Family and Fossils: Million-year-old gifts from my wife and sisters

Family and Fossils: Million-year-old gifts from my wife and sisters
A Diacalymene trilobite. You can probably relate to trilobites by looking at two common present-day arthropods (members of the Phylum Arthropoda to which trilobites belong)—pillbugs, those tiny crawlies under fallen leaves which curl up when disturbed, and the sea roaches on rocks at the Manila Bay breakwater. —CONTRIBUTED PHOTOS

(Third of three parts) Family and fossils: My cousin Isko and my first precious find, Family and fossils: My grandchild Meg and a treasure trove

I have in my hand a fossil—the remains of an ancient creature called a trilobite. This animal-looking rock resulted when the trilobite was buried and minerals replaced its body parts. It looks very old and rusty, like a car part left in an open junkyard for years. Whenever I pick it up, I get a thrill/chill, knowing I’m holding an object of incredible age, about 500 million years old (myo)!

Even across the millennia, I feel a connection with the life form it represents. Is it our ancestor? At the same time I deem it so utterly primitive, so far removed from me in the tree of evolution. Yet I won’t dare think that this was an inferior being now fittingly extinct. My human forebears have been on this planet a mere 3 million years, and I and our race may be obliterated soon due to climate change or nuclear war. But the tribe of this “inferior” creature flourished on earth for 270 million years! 

This trilobite fossil comes from a distant place, the High Atlas mountains of Morocco, though when the trilobite was alive, those mountains were the floor of a sea. (The mountain range was struck by a magnitude 6.8 earthquake last Sept. 8. The death toll is reportedly nearing 3,000. —Ed.) 

Too young rocks

No matter where you search in the Philippines, you won’t find fossils of trilobites or creatures a bit younger and now extinct for the simple reason that this country is made up of too young rocks to contain such fossils. In 1961, two geologists wrote that the oldest rocks you can find in Northern Luzon are from the Miocene epoch, merely 23 to 5.3 million years ago (mya). That’s just an hour if you think of the trilobite’s age as a day.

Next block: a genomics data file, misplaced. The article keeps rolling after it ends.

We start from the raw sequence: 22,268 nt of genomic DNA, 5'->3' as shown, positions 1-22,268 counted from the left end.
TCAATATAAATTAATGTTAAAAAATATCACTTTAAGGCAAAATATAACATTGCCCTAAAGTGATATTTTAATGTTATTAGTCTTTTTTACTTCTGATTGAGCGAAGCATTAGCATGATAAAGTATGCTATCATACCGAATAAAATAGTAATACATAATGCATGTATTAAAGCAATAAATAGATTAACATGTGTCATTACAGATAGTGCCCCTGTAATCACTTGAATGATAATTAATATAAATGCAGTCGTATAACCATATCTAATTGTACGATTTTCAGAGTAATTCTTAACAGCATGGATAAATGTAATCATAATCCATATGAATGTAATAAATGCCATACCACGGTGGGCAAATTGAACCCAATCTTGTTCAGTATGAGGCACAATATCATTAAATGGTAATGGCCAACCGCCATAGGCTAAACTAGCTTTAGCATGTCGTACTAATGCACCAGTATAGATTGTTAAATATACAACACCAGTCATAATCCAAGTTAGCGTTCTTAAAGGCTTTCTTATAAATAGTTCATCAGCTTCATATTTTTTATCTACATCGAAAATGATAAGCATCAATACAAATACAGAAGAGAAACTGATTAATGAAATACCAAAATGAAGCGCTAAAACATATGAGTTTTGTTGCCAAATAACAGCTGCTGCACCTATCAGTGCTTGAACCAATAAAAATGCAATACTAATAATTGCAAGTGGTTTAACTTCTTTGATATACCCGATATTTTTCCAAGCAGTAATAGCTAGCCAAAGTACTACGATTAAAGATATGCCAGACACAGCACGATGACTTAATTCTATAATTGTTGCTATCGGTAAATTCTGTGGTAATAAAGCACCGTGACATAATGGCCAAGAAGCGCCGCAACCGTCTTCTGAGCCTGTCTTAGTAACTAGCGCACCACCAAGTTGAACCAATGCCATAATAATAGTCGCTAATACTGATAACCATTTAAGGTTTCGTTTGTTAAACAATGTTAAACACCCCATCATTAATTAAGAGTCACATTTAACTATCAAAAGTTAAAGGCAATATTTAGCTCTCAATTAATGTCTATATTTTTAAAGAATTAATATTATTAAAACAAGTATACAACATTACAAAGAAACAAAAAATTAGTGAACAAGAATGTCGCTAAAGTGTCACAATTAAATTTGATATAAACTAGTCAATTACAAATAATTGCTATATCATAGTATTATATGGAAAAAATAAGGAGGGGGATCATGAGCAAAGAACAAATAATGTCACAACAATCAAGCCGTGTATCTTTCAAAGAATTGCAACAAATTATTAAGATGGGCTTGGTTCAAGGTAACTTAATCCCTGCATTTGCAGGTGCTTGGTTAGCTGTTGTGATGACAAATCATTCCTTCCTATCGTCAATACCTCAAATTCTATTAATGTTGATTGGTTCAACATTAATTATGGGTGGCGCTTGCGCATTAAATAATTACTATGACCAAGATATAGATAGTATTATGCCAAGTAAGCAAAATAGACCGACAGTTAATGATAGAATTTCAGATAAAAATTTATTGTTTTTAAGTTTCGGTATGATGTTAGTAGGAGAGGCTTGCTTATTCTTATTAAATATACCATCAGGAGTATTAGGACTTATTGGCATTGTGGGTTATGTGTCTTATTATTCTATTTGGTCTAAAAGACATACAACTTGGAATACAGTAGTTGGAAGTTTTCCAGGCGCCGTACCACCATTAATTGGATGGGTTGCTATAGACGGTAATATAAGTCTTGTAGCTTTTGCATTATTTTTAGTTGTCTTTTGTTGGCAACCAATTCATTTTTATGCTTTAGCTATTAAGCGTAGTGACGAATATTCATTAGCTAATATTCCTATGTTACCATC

A textbook on the geology of the Philippines says the oldest rocks in the country are from the Jurassic Period, 201.4 to 145 mya. These are found in the highlands of Cebu, in the basement rock of northwestern Mindoro, and in the Malampaya Sound and El Nido areas of Palawan. There were dinosaurs during the Jurassic but the Philippines was still beneath the sea then, so don’t expect to trip on a dinosaur femur. So far the oldest fossils dug up here are ammonites about 125 to 100.5 myo from San Andres, Catanduanes. 

A Dactylliocarus ammonite (165 million years old) from England. Its original parts have been replaced by pyrite (“fool’s gold”), giving it a golden sheen.

Thus, any self-respecting fossil collector looking for specimens much, much older than the marine ones I found in Cebu (which are just a few thousand years old) must find a way to “import” fossils from countries with older rocks. Nowadays the collector may think of checking with Amazon to see what fossils are available online. (At Amazon, you can buy hundred-myo dinosaur sh*t for only $20!) The good news is that locals can order select fossils from Shopee, which advertises ammonites, belemnites (extinct pusit), snails and other shells, coral fragments and fossil tumbles (stones rounded by a tumbler). Be forewarned that the item you order may not look as nice as in the ad.

Family to the rescue 

I was on collection mode long before Amazon was available. Fortunately, I got access to foreign fossils with the help of family.